There are two subspecies of mountain zebras in South Africa which live on rough, rocky highlands, but once also occurred in large numbers in the grassy lowland plains. The Cape mountain zebra of South Africa is the smallest zebra, standing about 4 ft (1.2 m) at the shoulder and weighing about 600 lb (272 kg). The stripes of the Cape mountain zebra are slightly wider and shorter than those of the other subspecies, Hartmann’s mountain zebra of Namibia. The Cape mountain zebra has a dewlap under the lower jaw, which other zebras do not have.
Herds of the common zebra readily mix with herds of wildebeest, but Cape mountain zebras tend to keep apart from other animals. Hartmann’s zebras have the ability to locate water in apparently dry valleys.
Grevy’s zebra is quite different in both appearance and behavior from the common zebra. It stands about 5 ft (1.5 m) tall at the shoulder and weighs about 990 lb (450 kg). Its stripes are very narrow, do not cross over the lower back as they do in the Cape mountain zebra.
Grevy’s zebras live in semidesert country and do not form herds. Instead, only the mother and foals remain together, while the males and the young females drift off. Individual stallions have remarkably large breeding territories, and any female found within the territory belongs to the male. A stallion will tolerate other males in his territory only if they do not try to mate with the mares. The gestation period of the Grevy’s zebra is about 13 months, one month longer than other species of zebra.
The recently extinct zebra-like quagga (E. quagga) looked like a combination of wild ass and zebra and had a reddish coat and stripes only on the head, neck, and shoulders. The name quagga is derived from the odd bray of this species, which was described as “kwa-ha.” The quagga lived throughout South Africa but was killed by nineteenth-century settlers for its meat and hides. The last quagga died in an Amsterdam zoo in 1883.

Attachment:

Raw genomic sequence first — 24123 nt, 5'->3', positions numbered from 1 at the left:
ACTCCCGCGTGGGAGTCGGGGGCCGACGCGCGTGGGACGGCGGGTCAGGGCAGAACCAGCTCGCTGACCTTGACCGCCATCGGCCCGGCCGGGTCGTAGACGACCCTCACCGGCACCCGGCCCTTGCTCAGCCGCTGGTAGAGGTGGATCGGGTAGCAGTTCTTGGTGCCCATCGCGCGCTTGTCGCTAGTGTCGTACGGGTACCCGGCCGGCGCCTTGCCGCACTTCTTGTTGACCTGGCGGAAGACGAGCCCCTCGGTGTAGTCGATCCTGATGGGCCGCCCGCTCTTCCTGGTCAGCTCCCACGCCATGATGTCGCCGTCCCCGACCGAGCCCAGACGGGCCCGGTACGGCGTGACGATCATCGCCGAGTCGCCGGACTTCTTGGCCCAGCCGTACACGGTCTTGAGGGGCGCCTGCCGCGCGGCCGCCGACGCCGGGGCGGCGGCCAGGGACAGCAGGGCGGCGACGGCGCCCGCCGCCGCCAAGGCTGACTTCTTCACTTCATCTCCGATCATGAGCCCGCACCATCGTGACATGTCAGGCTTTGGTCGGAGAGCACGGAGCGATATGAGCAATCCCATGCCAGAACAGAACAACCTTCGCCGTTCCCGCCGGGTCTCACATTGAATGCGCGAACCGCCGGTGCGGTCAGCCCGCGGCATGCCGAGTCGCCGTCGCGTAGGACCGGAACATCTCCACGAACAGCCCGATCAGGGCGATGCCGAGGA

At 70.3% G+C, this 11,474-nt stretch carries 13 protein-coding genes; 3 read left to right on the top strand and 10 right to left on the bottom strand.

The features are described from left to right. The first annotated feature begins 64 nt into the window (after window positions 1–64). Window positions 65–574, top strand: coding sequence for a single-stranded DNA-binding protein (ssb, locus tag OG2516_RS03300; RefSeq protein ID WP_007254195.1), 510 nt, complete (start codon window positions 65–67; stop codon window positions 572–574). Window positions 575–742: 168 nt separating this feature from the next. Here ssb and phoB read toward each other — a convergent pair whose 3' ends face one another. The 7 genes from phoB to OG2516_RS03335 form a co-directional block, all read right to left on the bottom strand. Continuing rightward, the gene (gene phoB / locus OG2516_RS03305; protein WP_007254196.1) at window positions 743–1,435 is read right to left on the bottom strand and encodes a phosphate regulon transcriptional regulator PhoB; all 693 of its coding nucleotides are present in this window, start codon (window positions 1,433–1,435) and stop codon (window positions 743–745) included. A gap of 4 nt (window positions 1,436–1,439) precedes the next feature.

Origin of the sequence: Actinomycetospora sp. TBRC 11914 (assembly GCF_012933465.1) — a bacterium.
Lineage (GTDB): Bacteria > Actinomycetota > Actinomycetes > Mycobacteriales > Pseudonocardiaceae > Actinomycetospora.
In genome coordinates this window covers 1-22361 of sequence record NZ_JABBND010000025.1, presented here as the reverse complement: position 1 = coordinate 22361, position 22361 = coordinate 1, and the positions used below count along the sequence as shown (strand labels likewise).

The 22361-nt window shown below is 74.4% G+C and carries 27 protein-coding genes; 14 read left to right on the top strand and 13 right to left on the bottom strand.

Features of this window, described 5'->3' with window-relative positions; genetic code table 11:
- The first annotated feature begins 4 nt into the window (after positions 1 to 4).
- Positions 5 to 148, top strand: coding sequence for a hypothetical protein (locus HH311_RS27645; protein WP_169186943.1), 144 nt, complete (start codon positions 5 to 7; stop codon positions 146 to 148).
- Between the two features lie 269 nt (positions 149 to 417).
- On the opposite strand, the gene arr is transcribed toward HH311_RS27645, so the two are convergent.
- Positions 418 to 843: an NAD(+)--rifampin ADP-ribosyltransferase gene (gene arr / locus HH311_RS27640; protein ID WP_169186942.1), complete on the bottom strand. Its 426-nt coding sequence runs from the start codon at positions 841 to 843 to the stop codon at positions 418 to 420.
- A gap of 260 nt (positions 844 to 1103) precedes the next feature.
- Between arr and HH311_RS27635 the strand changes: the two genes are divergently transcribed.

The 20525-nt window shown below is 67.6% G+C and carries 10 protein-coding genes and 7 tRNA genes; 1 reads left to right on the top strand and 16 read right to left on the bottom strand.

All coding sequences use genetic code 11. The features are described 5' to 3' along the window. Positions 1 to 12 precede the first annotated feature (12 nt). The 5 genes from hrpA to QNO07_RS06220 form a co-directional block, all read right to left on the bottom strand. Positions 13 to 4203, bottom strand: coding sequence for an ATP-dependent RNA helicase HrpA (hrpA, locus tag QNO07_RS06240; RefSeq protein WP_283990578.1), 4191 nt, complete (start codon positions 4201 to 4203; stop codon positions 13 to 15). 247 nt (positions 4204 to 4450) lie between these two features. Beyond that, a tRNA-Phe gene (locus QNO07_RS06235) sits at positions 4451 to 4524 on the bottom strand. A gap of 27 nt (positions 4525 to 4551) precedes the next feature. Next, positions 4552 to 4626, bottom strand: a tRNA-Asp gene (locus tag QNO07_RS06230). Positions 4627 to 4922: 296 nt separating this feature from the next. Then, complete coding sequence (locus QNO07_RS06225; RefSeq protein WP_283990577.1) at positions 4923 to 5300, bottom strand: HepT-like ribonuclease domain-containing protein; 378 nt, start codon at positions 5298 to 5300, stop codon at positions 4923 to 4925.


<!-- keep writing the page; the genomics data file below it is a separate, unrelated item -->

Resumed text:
Dewlap —A loose fold of skin that hangs from the neck.
Equid —Any member of family Equidae, including horses, zebras, and asses.
Gestation —The period of carrying developing off spring in the uterus after conception; pregnancy.
The populations of the common zebra are high, especially in the Serengeti Plains of Tanzania and Kenya, where zebras run with the huge wildebeest herds on their annual migrations.
Grevy’s zebra and the Cape mountain zebra are both endangered. As of 2003, there were from 3,000 to 3,500 Grevy’s zebras in Ethiopia, Somalia, and Kenya, in three separate populations. A major herd of Grevy’s zebra is protected in a game reserve in Kenya. There are about 1,200 Cape mountain zebras, most of which live in Mountain Zebra National Park in South Africa.
MacDonald, David, and Sasha Norris, eds. Encyclopedia of Mammals. New York: Facts on File, 2001.
Moehlman, P.D., ed. Equids: Zebras, Asses and Horses. Status Survey and Conservation Action Plan. Gland, Switzerland: IUCN, 2002.
Nowak, Ronald M. Walker’s Mammals of the World. 6th ed. Baltimore: The Johns Hopkins University Press, 1999.
Wilson, D.E., and D. Reeder. Mammal Species of the World. 3rd ed. Baltimore: Johns Hopkins University Press, 2005.
IUCN/SSC Equid Specialist Group. “Species Profiles.” <http://www.iucn.org/themes/ssc/sgs/equid/Spp.html> (accessed October 5, 2006).
"Zebras." The Gale Encyclopedia of Science. . Encyclopedia.com. (August 19, 2017). http://www.encyclopedia.com/science/encyclopedias-almanacs-transcripts-and-maps/zebras-0
"Zebras." The Gale Encyclopedia of Science. . Retrieved August 19, 2017 from Encyclopedia.com: http://www.encyclopedia.com/science/encyclopedias-almanacs-transcripts-and-maps/zebras-0
Zebras are striped members of the horse family (Equidae ) native to Africa. These grazing animals stand 4–5 ft (1.2–1.5 m) high at the shoulders and are distinctive because of their striking white and black or dark brown stripes running alternately throughout their bodies. These stripes actually have important survival value for zebras, for when they are in a herd, the stripes tend to blend together in the bright African sunlight, making it hard for a lion or other predator to concentrate on a single individual and bring it down.